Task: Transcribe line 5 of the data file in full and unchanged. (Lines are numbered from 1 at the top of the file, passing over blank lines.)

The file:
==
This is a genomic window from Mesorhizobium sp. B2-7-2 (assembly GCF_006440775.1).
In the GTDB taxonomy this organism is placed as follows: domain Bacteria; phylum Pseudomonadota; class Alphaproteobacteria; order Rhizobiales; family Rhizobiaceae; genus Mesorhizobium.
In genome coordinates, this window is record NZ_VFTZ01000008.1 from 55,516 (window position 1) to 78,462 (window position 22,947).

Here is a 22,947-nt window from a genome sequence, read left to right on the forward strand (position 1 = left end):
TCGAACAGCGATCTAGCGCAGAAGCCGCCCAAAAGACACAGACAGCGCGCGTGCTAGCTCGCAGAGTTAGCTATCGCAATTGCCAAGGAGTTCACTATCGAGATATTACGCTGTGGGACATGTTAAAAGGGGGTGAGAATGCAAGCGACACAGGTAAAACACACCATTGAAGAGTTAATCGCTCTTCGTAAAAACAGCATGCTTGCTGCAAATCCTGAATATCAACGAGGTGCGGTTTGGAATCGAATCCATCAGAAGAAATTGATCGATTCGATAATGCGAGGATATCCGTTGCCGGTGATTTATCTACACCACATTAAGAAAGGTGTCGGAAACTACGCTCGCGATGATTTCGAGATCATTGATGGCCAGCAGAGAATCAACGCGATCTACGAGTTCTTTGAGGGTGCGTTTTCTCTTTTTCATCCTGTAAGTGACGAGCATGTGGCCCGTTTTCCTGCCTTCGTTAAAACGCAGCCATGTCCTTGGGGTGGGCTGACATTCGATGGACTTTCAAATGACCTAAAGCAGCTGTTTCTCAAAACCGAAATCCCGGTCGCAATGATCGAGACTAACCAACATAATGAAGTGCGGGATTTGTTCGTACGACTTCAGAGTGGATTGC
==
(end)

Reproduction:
TCGAACAGCGATCTAGCGCAGAAGCCGCCCAAAAGACACAGACAGCGCGCGTGCTAGCTCGCAGAGTTAGCTATCGCAATTGCCAAGGAGTTCACTATCGAGATATTACGCTGTGGGACATGTTAAAAGGGGGTGAGAATGCAAGCGACACAGGTAAAACACACCATTGAAGAGTTAATCGCTCTTCGTAAAAACAGCATGCTTGCTGCAAATCCTGAATATCAACGAGGTGCGGTTTGGAATCGAATCCATCAGAAGAAATTGATCGATTCGATAATGCGAGGATATCCGTTGCCGGTGATTTATCTACACCACATTAAGAAAGGTGTCGGAAACTACGCTCGCGATGATTTCGAGATCATTGATGGCCAGCAGAGAATCAACGCGATCTACGAGTTCTTTGAGGGTGCGTTTTCTCTTTTTCATCCTGTAAGTGACGAGCATGTGGCCCGTTTTCCTGCCTTCGTTAAAACGCAGCCATGTCCTTGGGGTGGGCTGACATTCGATGGACTTTCAAATGACCTAAAGCAGCTGTTTCTCAAAACCGAAATCCCGGTCGCAATGATCGAGACTAACCAACATAATGAAGTGCGGGATTTGTTCGTACGACTTCAGAGTGGATTGC